Because of the CARES Act and American Rescue Plan provisions, principally the Paycheck Protection Plan (PPP), businesses continue to be in a strong position. Demand has returned for most industries. The cash boost provided by PPP in 2020 and 2021 is available to be deployed and is expected to drive an increase in business investment of five percent or more in 2022.
For the final three quarters of 2022, the disparity in inventories and import/exports should be less pronounced (although supply chain woes could slow inventory rebuilding throughout the year). At the same time, the waning benefits of accommodative fiscal and monetary policy will cool demand. Expectations for GDP growth in 2022, for which there was a consensus of growth above three percent at the beginning of the year, have moderated dramatically. The Blue Chip Economic Indicators consensus forecasts of economists and analysts expect GDP growth to fall to 1.6 percent for the full year.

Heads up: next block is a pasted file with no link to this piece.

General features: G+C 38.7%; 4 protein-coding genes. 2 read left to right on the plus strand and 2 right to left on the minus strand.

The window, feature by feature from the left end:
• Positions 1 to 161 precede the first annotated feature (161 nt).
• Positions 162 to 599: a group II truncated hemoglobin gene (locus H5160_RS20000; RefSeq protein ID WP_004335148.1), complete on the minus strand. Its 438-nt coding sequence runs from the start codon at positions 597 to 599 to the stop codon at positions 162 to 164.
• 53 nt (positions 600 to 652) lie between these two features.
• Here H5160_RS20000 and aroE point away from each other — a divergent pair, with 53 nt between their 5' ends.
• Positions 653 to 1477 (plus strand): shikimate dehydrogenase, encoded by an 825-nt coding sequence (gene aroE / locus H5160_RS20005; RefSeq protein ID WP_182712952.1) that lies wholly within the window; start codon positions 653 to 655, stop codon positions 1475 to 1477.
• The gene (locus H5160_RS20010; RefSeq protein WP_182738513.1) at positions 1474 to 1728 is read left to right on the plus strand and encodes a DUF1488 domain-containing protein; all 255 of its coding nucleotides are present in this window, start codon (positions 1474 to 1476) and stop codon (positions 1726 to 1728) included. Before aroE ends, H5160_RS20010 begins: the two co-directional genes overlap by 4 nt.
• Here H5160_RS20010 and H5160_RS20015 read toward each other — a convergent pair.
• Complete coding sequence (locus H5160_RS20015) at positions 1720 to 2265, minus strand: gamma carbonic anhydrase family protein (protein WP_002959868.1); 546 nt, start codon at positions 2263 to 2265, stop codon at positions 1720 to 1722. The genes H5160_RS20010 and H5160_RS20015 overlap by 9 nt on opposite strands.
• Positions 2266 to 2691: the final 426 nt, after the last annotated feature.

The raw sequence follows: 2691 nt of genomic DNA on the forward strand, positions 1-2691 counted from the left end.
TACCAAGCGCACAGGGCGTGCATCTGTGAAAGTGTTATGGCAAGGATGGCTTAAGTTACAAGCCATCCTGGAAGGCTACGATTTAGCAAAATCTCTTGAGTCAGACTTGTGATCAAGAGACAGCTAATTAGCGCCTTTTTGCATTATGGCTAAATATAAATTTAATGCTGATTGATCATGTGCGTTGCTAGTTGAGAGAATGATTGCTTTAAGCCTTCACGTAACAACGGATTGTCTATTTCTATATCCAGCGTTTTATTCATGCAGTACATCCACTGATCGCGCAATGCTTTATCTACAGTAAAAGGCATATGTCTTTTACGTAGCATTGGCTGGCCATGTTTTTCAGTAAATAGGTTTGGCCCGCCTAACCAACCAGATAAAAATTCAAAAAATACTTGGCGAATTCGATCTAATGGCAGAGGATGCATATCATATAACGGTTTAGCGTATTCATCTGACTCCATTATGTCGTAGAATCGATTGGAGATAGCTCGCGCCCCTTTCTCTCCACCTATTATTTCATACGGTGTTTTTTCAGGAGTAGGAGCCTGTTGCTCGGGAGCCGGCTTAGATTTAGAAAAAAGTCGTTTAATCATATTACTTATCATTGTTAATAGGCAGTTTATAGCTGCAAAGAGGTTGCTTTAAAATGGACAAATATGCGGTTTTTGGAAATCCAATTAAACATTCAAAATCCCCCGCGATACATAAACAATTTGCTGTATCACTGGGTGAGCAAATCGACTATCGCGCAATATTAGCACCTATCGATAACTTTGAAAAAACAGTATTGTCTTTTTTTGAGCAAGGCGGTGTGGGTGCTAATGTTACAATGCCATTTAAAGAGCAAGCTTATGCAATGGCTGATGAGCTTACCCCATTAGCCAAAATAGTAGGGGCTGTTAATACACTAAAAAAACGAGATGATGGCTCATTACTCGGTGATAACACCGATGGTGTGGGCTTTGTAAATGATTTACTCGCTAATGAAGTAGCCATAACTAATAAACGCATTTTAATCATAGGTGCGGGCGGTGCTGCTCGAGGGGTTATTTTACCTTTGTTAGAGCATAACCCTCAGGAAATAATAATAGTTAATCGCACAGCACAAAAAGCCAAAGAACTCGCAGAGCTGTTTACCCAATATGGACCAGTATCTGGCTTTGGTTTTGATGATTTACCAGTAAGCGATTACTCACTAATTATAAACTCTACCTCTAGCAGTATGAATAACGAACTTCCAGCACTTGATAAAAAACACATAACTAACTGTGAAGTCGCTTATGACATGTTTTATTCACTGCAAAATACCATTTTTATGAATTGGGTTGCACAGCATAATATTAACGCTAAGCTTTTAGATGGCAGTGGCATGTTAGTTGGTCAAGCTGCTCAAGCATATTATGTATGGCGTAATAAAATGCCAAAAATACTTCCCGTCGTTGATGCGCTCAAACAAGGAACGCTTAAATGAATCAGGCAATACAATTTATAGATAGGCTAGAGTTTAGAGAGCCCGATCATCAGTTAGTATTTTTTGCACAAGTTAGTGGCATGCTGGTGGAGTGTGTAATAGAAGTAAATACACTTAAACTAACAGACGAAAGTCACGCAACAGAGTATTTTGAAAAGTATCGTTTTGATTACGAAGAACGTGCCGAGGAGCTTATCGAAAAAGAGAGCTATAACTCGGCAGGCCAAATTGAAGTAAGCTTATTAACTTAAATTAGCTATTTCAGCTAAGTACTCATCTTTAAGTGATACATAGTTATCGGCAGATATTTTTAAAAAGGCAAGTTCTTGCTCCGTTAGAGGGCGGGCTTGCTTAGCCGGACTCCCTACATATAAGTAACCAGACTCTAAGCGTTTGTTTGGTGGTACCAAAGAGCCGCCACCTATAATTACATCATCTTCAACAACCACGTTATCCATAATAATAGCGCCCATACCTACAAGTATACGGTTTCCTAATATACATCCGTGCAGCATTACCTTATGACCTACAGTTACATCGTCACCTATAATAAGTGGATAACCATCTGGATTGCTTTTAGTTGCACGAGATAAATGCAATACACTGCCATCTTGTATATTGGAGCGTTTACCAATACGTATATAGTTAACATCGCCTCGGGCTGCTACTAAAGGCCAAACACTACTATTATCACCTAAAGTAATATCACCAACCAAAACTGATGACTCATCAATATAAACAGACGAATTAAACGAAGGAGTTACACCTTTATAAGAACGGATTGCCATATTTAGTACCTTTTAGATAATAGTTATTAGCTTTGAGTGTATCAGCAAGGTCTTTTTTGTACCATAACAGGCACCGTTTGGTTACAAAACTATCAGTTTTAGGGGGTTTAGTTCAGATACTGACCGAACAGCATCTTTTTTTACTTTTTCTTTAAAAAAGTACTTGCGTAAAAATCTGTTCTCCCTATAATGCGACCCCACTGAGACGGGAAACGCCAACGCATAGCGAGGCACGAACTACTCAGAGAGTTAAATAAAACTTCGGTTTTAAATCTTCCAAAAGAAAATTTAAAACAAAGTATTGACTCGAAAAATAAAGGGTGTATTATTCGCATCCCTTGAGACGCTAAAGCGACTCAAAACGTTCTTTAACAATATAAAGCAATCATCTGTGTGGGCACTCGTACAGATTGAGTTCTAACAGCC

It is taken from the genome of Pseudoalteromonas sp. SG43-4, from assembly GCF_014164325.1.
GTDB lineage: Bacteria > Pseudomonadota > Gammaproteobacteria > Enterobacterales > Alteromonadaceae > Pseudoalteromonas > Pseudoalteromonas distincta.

Much of the difference in opinion about the outlook reflects the broad variance in expectations about interest rates and inflation. Firms like Wells Fargo Securities and Deutsche Bank see the Federal Reserve Bank staying the course on hikes, pushing the Fed Funds rate well above neutral by early 2023. That scenario makes recession likely. Observers that account for the Fed’s sensitivity to a soft landing see greater potential for a pause in hikes – as happened in 2016 – that reduces the chance of a recession, or at least one that produces a significant increase in unemployment.